Behind absence of sleep I believe is a door to creativity. When I was younger, I had a terrible time falling asleep (still do) and in order to make bedtime bearable for me, I had an ongoing saga of ten kids stranded on a boat that played in my head. Every night I would pick up where I had left off the night before. I don’t remember when the story ended by I know I kept it going for years. Now I stay up writing since nobody forces me to go to bed.

    As far as hypersensitivity, did I ever tell you that I’m a super taster? It’s a medical thing.

    • Now I’m totally intrigued as to your “super tasting” abilities, my friend. Did you eat an irradiated donut as a child and after that everything changed? I love it that you told stories to yourself as a child with insomnia. I guess that is a psychological coping mechanism for nighttime fears. But is sure is handy for a writer as well.

  4. J.A. Pak says:

    How in the world do you survive NYC???? I’m a normal sniffer and NYC almost kills me. You’re a brave superhero.

    • Thank you, I”ll tell the folks in the superbunker you’ve expressed concern. 😉 Yes, New York can be malodorous to say the least. But the scent of hot chestnuts and salty pretzels on a cold day…there’s really nothing like it. It doesn’t matter where I am, it always effects me in good ways and bad. Last night, I walked through the the largest Whole Foods I’ve ever seen in my life (Florida) and the aisle of scented candle/incense/lotions/potions nearly asphyxiated me. But the scent of the beach, I’m really looking forward to that.

  5. Ann Mauren says:

    Hey Sniffer, your buddies Aroma, Olfactoria, and Schnozelle want to know when you’ll be coming back to the weekly meetings of the Circle of Scent. (The smell-oriented superhero consortium) Next week’s topic involves the pros and cons of destroying the canned tuna industry.

    What a great post, Heid—uh, I mean…Sniffer! I loved reading about this facet of your gemlike character! And your picture selections were perfect (especially Underdog, but also Muppet Baby Heidi) Teehee!

    The notion that particularly sensitive people have an advantage as creative writers makes perfect sense to me. They are being hit with alternate perceptions and streams of thought constantly and for those that can articulate their experiences and channel them into engaging stories the burden of oversensitivity becomes a wonderful fountain of creativity, and a true advantage.

    Oh, I know most everyone who comes to your blog loves you, but be careful about exposing your kryptonite type weaknesses: some supervillains have great taste in blogsters, too! ツ

    • Ah yes the C.O.S, I haven’t paid my dues this month, I”m sure they’re miffed. I applaud the efforts re: tuna industry. lol What a lovely message. I’m so excited to hear people’s thoughts about this topic. Also, I wrote this post faster than any of the one’s before and wasn’t sure it was even complete sentences. So I’m glad to see I got my point across effectively.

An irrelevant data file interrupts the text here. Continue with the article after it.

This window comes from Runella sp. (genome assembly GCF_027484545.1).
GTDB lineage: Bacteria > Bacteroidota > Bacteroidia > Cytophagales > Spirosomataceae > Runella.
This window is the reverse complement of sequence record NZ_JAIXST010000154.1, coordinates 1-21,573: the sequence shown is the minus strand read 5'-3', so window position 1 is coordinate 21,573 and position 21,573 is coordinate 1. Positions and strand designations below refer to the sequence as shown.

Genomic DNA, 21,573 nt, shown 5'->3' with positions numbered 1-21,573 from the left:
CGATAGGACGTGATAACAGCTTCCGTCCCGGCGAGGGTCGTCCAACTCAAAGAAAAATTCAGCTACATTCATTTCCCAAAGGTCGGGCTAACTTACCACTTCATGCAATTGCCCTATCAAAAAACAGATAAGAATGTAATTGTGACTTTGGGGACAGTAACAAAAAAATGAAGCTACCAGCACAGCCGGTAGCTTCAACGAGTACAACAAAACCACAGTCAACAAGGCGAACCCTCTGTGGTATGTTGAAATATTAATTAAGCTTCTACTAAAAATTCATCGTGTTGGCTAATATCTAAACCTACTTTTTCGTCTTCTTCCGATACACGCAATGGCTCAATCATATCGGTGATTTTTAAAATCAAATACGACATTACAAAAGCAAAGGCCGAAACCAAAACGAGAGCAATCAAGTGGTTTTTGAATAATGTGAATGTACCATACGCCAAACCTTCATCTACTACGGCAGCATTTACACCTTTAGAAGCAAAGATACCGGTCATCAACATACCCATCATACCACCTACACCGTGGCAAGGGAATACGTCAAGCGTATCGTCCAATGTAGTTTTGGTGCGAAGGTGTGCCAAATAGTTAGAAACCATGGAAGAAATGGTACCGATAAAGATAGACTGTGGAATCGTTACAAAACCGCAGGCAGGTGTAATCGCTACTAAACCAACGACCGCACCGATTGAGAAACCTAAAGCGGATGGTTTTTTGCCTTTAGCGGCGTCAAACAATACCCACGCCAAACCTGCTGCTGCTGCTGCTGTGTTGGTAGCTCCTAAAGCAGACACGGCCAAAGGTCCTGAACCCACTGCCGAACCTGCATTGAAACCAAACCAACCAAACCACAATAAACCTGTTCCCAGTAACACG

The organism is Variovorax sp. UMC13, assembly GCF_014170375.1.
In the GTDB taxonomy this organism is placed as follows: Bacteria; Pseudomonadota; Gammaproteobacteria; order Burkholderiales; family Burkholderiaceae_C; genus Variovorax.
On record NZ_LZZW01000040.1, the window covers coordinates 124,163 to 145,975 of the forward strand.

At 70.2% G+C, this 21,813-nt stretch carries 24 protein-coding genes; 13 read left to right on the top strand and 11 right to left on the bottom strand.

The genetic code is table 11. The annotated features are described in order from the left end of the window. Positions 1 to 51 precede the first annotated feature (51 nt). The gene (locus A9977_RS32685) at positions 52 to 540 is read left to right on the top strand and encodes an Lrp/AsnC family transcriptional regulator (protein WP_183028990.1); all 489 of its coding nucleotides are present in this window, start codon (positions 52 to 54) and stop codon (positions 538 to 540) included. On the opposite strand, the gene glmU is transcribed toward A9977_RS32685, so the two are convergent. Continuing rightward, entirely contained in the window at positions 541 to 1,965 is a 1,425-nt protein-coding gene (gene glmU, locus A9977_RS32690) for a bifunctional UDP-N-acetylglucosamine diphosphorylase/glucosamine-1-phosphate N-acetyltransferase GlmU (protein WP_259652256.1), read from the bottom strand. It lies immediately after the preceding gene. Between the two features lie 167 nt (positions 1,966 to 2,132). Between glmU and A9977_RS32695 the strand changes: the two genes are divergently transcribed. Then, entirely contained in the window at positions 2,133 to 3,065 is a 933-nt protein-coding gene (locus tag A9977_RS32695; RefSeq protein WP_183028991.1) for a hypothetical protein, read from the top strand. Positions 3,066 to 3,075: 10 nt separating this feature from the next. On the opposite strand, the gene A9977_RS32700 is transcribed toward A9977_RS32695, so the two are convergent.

6. I can sooo relate to this post. When people forget which spice it was that they put into an unmarked jar, they come to me. I think hyper-sensitivity does have a lot to do with creativity. Those who deeply experience sensations probably make better writers, artists etc. than those who do not. The more deeply you experience a scent, the better equipped you are to describe it.

    I love your description of the village on your tummy. Maybe you should consider writing that for a children’s book or something.

    • I couldn’t agree more. Hypersensitive souls surely write about the human condition (oh my doesn’t that sound lofty?) in a different way than those that are more numb to things.

      Thanks for the thought about the children’s story. I have often wondered if I should do something with that particular tale from my childhood. I’ll keep it in mind.

      Thanks for stopping by Chris. Always appreciated.

  7. Peter Wilkin says:

    OMG! I have found my long lost (& much, much younger) sister! Yes – it’s you HD! I was that little boy who still had elephants circling his waistcoat age 11 years. And I was that young adolescent who passed out in the science lab every time the teacher wheeled in the plastic skeleton. And I was that sensitive teenager who, like you, would develop hives if the ice-cream man shook too much raspberry sauce on my cornet. But all those things & much more have stayed inside my soul & are the essence of my creativity. And each time I ‘write’ they surge collectively through my arm & splatter the paper with emotions. Like you, I most certainly am who I was … & I can often feel the agonies & the ecstasies from my childhood fluttering around in my innards as words tumble from me onto the ‘paper’. But I have to agree with you wholeheartedly ~ being a sensitive person opens channels that are closed off in more stoic individuals. We don’t just write our characters into existence we infuse them with bits of our selves: they are born of our bodies & we feel all their joys, their pains & their moments of non-feeling as they wander through each & every story that we create.